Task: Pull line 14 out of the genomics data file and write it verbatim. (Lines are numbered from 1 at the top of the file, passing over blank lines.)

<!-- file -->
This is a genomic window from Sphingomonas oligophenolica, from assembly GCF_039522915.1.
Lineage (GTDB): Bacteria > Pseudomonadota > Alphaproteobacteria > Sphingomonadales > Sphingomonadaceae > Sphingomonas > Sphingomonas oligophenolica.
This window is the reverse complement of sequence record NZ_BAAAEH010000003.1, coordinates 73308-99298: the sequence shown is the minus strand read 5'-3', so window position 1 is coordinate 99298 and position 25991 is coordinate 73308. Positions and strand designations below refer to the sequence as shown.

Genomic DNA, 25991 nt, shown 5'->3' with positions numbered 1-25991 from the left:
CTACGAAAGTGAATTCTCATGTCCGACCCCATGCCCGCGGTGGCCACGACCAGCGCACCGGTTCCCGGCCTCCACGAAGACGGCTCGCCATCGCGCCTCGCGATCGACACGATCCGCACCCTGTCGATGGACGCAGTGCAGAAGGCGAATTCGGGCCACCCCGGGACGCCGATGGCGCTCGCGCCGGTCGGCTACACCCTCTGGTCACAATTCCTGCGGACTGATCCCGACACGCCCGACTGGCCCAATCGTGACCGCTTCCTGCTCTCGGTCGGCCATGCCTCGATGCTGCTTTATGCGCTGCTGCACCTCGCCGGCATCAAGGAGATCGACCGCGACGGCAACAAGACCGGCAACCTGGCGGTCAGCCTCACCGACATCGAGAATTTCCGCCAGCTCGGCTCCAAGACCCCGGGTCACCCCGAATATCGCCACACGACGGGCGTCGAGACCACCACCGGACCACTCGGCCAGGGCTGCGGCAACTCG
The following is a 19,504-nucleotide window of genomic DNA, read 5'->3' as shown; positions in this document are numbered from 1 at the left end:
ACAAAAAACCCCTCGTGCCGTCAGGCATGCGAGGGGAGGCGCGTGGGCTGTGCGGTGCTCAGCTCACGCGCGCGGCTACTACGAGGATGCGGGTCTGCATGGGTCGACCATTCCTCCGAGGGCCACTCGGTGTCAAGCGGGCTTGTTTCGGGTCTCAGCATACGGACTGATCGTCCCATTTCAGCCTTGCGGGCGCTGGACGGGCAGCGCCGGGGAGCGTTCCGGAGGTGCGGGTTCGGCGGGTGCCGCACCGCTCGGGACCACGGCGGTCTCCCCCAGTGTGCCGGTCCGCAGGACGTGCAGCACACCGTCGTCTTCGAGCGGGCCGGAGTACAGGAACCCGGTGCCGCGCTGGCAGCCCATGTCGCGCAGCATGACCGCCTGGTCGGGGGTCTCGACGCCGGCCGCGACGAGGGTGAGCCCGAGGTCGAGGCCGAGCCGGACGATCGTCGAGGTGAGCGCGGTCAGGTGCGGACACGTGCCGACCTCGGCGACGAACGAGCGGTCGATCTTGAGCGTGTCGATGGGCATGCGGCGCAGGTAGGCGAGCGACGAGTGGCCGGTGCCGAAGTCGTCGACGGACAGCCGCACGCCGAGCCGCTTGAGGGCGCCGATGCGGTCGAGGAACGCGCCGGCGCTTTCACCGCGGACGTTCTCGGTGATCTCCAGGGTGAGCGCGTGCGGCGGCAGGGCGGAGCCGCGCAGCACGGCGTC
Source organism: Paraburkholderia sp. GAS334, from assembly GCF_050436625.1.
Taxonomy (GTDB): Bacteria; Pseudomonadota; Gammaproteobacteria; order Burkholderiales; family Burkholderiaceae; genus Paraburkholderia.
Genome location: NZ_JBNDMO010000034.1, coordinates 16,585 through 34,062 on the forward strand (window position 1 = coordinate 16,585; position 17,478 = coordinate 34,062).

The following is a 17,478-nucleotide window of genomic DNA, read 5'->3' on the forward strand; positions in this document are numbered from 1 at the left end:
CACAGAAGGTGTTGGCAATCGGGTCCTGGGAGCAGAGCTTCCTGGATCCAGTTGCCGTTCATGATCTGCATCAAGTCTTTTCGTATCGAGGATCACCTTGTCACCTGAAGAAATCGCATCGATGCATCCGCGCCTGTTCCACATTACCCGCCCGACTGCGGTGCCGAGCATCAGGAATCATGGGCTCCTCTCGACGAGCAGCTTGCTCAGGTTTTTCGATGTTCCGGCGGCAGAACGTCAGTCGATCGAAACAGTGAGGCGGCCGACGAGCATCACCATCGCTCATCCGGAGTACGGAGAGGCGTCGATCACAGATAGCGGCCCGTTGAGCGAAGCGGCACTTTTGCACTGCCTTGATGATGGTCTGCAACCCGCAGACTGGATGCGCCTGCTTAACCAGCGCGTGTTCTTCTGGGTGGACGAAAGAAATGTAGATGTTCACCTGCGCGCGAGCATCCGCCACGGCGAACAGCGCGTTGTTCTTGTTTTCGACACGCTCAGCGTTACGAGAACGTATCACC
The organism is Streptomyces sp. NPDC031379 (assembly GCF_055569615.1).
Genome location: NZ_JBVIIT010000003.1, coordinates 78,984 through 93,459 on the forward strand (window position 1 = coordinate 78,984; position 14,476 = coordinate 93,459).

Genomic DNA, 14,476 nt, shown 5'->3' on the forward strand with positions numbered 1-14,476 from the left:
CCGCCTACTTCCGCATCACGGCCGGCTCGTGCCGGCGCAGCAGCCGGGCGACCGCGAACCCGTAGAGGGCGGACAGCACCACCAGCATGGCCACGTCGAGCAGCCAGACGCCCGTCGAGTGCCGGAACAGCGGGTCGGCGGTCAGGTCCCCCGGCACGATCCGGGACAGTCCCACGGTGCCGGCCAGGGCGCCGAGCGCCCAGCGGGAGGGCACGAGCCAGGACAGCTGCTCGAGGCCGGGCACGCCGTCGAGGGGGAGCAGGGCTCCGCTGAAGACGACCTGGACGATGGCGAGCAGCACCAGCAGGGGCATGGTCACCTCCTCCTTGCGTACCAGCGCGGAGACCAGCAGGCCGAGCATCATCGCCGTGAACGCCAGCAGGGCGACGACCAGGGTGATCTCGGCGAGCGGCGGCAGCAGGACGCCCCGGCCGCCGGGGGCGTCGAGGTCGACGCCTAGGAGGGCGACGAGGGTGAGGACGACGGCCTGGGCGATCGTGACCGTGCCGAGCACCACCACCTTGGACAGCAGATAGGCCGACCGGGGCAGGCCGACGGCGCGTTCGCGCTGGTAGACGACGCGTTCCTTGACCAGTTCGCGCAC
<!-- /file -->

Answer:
Genome location: NZ_JBVIIT010000003.1, coordinates 78,984 through 93,459 on the forward strand (window position 1 = coordinate 78,984; position 14,476 = coordinate 93,459).